It is well known that the temperature of the water in wells of moderate depth, also affords an easy and exact mode of ascertaining the mean temperature of the surface. This method, therefore, must not be omitted among those recommended by the Academy.
OBSERVATIONS TO BE MADE ON THERMAL Springs.-If it be the case, as everything leads us to believe, that the high temperatures of the springs called thermal, are solely the consequences of the depth from which they rise, it is natural to suppose that the warmest springs should be the least numerous. At the same time, is it not extraordinary, that none have hitherto been observed whose temperature has approached the boiling point within 36° Fahr. * ? If we are not deceived by some vague reports, the Philippine Islands, that of Luçon in particular, are likely to afford the means of elucidating this subject. There especially, as in many other places where thermal springs exist, the most interesting data that can be collected, are such as tend to prove that the temperature of a very abundant spring varies, or does not vary, with the lapse of ages; and in particular local observations, with a view to show the necessity of the fluid having a passage across the very deep-lying strata of the earth.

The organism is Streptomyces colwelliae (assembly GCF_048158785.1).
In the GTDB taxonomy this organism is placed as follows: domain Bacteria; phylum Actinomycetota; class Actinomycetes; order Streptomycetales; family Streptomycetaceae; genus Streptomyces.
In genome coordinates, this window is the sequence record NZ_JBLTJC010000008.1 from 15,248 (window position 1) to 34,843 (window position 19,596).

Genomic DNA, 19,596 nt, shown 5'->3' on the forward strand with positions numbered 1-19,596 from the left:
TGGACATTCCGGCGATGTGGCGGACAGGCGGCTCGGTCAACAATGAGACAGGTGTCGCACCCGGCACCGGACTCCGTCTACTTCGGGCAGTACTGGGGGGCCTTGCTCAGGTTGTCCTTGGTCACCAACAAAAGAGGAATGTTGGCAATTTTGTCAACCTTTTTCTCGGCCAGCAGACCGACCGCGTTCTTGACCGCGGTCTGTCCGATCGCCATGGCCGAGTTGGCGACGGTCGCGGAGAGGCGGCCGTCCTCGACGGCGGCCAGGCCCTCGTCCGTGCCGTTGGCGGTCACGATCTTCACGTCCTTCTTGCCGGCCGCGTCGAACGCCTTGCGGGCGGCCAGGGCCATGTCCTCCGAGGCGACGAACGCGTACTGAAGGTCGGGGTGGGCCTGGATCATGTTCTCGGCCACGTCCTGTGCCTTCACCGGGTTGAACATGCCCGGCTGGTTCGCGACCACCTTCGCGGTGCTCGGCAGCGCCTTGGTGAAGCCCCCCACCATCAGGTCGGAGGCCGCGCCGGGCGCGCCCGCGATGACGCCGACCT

* We do not include in this category of thermal springs the Geysers of Iceland, and other analogous phenomeaa, which evidently depend on volcanoes at present in a state of activity. The warmest thermal spring, properly so called, with which we are acquainted, Chaudes Aigues in Auvergne, is 176° Fahrenheit. Since this article was written for the expedition of La Bonite, MM. von Humboldt and Boussingault have given me, as the temperature of the spring Las Trincheras (Venezuela) in 1800, 195° Fahr., and in 1823, 206° Fahr. This spring, according to them, has no direct connexion with any active volcano. On the other hand, the Duke of Ragusa writes me, that, at Broussa, at the foot of the Mount Olympus, he found the thermal bath, called by the Turks Chirurchiest, to be 183°•2 Fahr. it seems, therefore, that 1766 Fahr. is the maximum temperature of European springs only.